[sword-devel] Question about Public Domain

Chris Little chrislit at crosswire.org
Tue Mar 17 23:19:52 MST 2009

Jonathan Morgan wrote:
> On Wed, Mar 18, 2009 at 1:49 PM, Chris Little <chrislit at crosswire.org> wrote:
>> Jonathan Morgan wrote:
>>> It is not backward, it is a pure statement of facts, which you can
>>> find quite clearly in the GPL v2 FAQ
>>> <http://www.gnu.org/licenses/old-licenses/gpl-2.0-faq.html#GPLModuleLicense>.
>> You need to look at the question immediately following the one you link.
>> I'll quote:
>> Q: If a library is released under the GPL (not the LGPL), does that mean
>> that any program which uses it has to be under the GPL?
>> A: Yes, because the program as it is actually run includes the library.
>> That couldn't be any more clear. Putting it into concrete terms, Sword is a
>> library. Sword is under the GPL. And front end to Sword is a "program which
>> uses it". Thus, any front end to Sword must be under the GPL.
> It couldn't be any clearer, no.  But you are also misapplying it.  It
> says that it has to be under the GPL.  It does not say that it has to
> be *only* under the GPL, which is how I read you saying.

If a work is licensed under the GPL, then all works derivative of that 
work must be licensed under exactly and only the GPL. If you disagree, 
contact the FSF. They will confirm my statements.

A front end to Sword is a derivative work of Sword and thus must, 
obligatorily, be licensed under the GPL and only the GPL. Here, I am 
talking about the code of the front end itself--not a binary. The front 
end, by virtue of its use of Sword headers or their analogues, is a 
derivative work. That doesn't mean it is the sole property of CrossWire, 
but it does mean that copyright is jointly held between CrossWire and 
the front end author(s). Disagree? Ask licensing at fsf.org.

>> No, you have complete and sole ownership of those changes *only*. The
>> complete, derivative work is owned jointly between you and the author of the
>> original work from which yours is a derivative. For information about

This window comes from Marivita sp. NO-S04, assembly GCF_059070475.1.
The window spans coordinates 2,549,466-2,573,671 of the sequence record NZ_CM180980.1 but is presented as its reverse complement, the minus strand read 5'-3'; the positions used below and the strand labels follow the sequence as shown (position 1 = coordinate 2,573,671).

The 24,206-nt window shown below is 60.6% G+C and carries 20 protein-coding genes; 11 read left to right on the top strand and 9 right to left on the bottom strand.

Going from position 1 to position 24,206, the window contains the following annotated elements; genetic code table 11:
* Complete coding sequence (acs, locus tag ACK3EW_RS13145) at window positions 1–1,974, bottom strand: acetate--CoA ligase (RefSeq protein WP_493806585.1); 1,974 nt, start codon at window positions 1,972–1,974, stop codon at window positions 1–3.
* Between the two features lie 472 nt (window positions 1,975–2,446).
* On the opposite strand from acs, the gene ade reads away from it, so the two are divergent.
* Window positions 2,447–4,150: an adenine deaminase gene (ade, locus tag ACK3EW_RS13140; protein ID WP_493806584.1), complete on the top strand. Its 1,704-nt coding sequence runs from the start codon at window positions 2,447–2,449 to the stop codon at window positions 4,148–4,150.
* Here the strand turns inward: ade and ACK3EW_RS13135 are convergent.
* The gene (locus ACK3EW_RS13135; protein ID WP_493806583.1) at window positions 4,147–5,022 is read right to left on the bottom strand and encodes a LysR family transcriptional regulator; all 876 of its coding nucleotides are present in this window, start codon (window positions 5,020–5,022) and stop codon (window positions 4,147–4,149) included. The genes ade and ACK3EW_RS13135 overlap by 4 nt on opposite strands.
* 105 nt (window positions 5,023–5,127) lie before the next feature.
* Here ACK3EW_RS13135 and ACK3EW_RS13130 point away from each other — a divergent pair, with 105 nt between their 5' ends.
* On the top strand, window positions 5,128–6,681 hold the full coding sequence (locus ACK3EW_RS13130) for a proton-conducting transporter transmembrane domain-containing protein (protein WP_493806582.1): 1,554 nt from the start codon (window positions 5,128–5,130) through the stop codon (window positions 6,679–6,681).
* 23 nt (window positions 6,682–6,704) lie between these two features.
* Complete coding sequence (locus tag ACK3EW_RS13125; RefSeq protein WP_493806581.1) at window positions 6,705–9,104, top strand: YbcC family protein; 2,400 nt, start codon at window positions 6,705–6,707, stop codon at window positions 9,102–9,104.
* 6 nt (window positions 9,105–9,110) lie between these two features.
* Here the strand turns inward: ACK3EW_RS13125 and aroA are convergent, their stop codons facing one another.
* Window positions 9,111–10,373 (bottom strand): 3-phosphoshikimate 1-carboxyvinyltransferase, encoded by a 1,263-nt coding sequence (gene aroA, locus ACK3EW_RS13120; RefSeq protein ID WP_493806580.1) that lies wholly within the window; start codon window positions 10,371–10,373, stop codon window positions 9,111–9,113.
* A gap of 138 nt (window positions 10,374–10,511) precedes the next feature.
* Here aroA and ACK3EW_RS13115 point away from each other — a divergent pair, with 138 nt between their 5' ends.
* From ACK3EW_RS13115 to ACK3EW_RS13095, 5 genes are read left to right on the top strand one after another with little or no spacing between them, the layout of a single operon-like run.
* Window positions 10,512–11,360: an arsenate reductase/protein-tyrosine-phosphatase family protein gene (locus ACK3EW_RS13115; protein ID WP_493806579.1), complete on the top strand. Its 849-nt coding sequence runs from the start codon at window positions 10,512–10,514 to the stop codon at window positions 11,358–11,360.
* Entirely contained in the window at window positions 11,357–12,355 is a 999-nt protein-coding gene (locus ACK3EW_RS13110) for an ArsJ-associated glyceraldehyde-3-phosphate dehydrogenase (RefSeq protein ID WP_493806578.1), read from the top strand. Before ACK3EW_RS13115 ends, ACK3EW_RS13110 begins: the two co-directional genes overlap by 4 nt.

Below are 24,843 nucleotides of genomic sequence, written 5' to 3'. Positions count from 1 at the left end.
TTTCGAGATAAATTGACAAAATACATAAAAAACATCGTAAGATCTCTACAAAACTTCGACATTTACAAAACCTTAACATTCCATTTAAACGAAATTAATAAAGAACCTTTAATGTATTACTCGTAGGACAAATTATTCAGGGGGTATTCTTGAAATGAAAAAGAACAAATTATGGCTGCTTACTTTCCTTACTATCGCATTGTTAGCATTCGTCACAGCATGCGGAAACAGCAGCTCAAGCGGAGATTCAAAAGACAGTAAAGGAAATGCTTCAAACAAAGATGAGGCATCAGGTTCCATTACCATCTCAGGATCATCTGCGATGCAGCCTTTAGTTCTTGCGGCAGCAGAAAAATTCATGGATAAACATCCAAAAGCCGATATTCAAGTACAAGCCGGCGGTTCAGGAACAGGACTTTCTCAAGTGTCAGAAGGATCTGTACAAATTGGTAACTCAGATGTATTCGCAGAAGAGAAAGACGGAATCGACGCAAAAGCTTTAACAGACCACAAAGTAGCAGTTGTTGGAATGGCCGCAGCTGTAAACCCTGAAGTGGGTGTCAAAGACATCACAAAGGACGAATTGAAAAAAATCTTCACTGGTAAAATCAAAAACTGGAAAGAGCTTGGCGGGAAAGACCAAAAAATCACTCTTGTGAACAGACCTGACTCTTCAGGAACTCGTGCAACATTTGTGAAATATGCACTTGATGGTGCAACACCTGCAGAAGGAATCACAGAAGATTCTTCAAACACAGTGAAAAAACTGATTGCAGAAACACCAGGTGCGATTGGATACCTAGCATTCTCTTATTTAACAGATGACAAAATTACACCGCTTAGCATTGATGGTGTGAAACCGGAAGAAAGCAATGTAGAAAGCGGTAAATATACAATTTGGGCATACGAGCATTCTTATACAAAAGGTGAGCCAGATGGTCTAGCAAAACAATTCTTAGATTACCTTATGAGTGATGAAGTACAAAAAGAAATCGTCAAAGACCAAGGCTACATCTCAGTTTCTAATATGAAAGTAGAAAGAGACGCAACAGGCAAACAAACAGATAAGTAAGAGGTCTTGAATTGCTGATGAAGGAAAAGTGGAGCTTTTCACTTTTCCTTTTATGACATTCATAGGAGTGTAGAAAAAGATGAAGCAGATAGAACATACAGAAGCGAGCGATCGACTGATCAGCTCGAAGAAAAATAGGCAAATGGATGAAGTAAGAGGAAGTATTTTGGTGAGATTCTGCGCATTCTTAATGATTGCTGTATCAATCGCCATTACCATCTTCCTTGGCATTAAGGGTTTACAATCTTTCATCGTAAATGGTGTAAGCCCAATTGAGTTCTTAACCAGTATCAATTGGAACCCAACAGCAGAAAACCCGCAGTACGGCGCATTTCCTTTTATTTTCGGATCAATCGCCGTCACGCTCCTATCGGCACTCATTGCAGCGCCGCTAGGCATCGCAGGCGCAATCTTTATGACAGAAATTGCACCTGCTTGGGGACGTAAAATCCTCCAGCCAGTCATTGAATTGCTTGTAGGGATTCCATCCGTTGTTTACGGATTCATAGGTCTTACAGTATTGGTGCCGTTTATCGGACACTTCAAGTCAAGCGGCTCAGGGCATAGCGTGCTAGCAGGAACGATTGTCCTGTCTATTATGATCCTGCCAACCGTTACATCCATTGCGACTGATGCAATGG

>> derivative works (including definitions, rights, & limitations) you'll want
>> to consult the Copyright Act (US Code Title 17). This pertains since the GPL
>> is couched in terms of copyright.
> Precisely, but not relevant.  I can still release those changes under
> any license I choose.  The fact that no-one else can use them by
> themself is a mere detail - should anyone choose to take my code,
> licensed in any way I choose and remove the Sword dependency they are
> welcome to.

If that code contains any Sword calls (or calls to other GPL software), 
then it cannot be licensed under any license other than GPL. Provided 
that all Sword calls are removed entirely, then the front end code would 
no longer be a derivative of Sword and could be released under any 
license. (It need not even compile or work.)

But so long as the front end code uses Sword or other GPL software in 
any way, it must be GPL (only).

> The reason why this becomes a problem is because you choose to attack
> people or state that they are doing the wrong thing by using more
> permissive licensing with their code than Sword uses.

Indeed, I will not ignore the dissemination of misinformation here.

If you feel the need to continue arguing, you can contact me privately, 
preferably after contacting licensing at fsf.org.

(NB: I don't have a problem, in general, with the use of licenses other 
than GPL. I've done plenty of code for The SWORD Project (but not using 
the library) that is under the BSD license. My objection is not to using 
licenses other than the GPL--my objection is to violating that license 
or encouraging others to do so.)


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